Acupuncture is the insertion of a single or multiple micro-thin needles through the skin into strategic spots to elicit a specific effect. Acupuncture is a central tool in the arsenal of Traditional Chinese Medicine (TCM) which is used to promote bodily function, harmonize the immune system, facilitate recovery, and stimulate our body’s healing systems. The goals and desired effect of treatment, and the location of the problem, will determine the number and location of needles placed in the body.
The classic TCM philosophy describes the primary goal of acupuncture as the stimulation and balancing of harmonious flow of life force energy - traditionally known as Qi (CHEE) - through the multiple channels (meridians) of the body. Like function buttons on a computer, acupuncture points recruit a specific action or series of actions. Points are used in specific combination, based on the pathology, to re-establish a balanced flow of Qi throughout the body.
Dry Needling (Trigger Point, “A Shi” Acupuncture)
Although acupuncture has been practiced in some form for nearly five thousand years, the vast benefits of this ancient science have only begun to be discovered by the western (allopathic) medical world. The one area where acupuncture has been widely accepted is in the treatment of musculo-skeletal pain syndromes. “Dry Needling” is a western medical term for the insertion of acupuncture needles into trigger points within the muscles, typically producing pain and a “twitch response” within the muscle. Once the “twitch” has occurred, the procedure commonly involves repeated stimulation of the needle, or the use of electro-stimulation to facilitate muscular “twitch” in individual points. Most patients do not feel the needle insertion, but will feel a sensation when the “twitch response” occurs. The level of “pain” and intensity of response can vary between individuals, but typically muscles suffering from excessive tension or injury will produce a stronger sensation than healthy muscle tissue.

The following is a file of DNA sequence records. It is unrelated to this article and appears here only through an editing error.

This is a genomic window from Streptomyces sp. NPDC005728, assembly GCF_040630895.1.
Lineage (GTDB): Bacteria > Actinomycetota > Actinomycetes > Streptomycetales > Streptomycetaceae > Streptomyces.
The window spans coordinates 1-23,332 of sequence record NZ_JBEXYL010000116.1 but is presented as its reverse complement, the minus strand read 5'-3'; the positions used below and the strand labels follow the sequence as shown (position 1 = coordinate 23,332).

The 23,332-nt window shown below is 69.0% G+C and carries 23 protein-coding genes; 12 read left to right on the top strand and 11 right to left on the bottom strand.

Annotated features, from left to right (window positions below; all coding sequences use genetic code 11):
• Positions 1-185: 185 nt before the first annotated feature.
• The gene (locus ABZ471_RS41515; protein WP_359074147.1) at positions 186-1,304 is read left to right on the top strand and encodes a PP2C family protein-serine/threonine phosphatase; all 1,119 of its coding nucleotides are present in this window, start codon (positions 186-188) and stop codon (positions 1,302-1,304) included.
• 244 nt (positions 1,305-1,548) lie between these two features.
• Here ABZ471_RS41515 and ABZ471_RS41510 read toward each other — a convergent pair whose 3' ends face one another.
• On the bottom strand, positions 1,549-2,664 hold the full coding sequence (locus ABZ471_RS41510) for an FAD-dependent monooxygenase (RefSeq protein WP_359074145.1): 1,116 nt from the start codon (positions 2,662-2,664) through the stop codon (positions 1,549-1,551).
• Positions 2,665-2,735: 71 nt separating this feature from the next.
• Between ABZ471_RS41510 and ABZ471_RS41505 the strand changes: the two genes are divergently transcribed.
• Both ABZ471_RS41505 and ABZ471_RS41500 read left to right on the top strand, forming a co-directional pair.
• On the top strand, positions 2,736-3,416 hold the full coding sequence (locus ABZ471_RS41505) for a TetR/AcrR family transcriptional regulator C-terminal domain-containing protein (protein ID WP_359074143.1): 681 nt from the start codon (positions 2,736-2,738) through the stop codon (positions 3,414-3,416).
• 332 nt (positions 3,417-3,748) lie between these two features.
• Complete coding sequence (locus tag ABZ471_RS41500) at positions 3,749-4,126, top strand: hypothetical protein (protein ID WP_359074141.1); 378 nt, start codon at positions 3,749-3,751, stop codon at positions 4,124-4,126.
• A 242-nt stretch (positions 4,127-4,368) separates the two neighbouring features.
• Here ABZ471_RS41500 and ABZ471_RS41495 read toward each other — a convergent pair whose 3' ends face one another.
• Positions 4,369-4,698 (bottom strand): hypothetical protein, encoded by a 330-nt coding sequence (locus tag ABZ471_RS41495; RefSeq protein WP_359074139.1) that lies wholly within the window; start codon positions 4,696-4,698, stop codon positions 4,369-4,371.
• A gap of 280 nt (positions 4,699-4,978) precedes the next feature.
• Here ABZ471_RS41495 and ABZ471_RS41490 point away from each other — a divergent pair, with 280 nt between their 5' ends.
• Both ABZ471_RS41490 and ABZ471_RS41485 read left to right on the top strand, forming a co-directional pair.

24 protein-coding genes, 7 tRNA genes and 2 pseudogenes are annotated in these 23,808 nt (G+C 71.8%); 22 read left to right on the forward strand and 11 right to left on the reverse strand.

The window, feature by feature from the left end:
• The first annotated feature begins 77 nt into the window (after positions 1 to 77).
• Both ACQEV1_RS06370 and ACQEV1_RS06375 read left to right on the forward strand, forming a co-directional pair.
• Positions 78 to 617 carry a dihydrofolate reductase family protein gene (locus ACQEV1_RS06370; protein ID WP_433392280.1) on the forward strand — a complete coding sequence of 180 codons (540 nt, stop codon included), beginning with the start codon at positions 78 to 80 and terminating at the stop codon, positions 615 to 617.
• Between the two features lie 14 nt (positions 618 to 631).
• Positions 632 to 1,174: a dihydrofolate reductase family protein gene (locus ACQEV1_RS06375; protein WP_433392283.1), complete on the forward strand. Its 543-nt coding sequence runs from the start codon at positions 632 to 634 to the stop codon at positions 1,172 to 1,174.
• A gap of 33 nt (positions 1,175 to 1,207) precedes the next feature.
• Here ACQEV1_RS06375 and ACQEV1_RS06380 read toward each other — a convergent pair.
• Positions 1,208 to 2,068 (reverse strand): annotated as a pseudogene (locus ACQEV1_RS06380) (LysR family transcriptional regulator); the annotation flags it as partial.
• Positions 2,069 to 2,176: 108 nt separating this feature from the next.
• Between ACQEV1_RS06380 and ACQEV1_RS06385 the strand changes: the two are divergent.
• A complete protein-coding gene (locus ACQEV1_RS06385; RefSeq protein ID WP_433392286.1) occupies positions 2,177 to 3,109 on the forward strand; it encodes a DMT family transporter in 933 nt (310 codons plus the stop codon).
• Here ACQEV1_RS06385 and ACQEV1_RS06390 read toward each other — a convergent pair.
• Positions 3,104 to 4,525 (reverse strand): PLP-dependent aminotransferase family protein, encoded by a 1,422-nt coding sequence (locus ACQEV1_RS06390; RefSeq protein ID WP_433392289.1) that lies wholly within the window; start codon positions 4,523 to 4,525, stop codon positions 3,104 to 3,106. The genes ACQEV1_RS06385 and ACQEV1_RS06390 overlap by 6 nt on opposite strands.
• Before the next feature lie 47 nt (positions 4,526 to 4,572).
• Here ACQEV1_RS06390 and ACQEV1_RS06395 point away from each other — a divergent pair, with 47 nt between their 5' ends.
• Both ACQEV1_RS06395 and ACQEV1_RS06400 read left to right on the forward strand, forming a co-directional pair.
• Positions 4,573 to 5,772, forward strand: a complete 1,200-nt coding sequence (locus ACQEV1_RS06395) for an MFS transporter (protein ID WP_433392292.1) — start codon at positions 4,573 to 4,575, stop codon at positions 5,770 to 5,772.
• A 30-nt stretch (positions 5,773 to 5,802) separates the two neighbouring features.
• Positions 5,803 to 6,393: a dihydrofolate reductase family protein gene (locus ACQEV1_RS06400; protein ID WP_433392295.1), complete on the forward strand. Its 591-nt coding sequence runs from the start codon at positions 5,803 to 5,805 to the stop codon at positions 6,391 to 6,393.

In TCM, this form of acupuncture is known as “a shi” needling, which roughly translates as “where’s the pain”. The practice is based on palpating the body in the painful area, and placing the needle in the center of the affected area. This creates the “twitch response” which is traditionally described as “jumping qi” or a release of stagnant energy.
For more information:
Moxibustion (or Moxa) is used for people who have a cold or stagnant condition and is very often (but not always) used in conjunction with Acupuncture. Moxa is a TCM technique which involves the burning of Mugwort (artemesia annua), a small, spongy herb, to enhance healing. Moxa has been used throughout Asia for thousands of years. It strengthens the blood, stimulates the flow of qi (CHEE), and helps to maintain general health. Moxa has won acclaim in the Medical world for its ability to turn breech presentation babies into a normal head-down position, which is considered safest during childbirth. Moxa is also used to treat inflammatory conditions and is highly effective for menstrual cramps.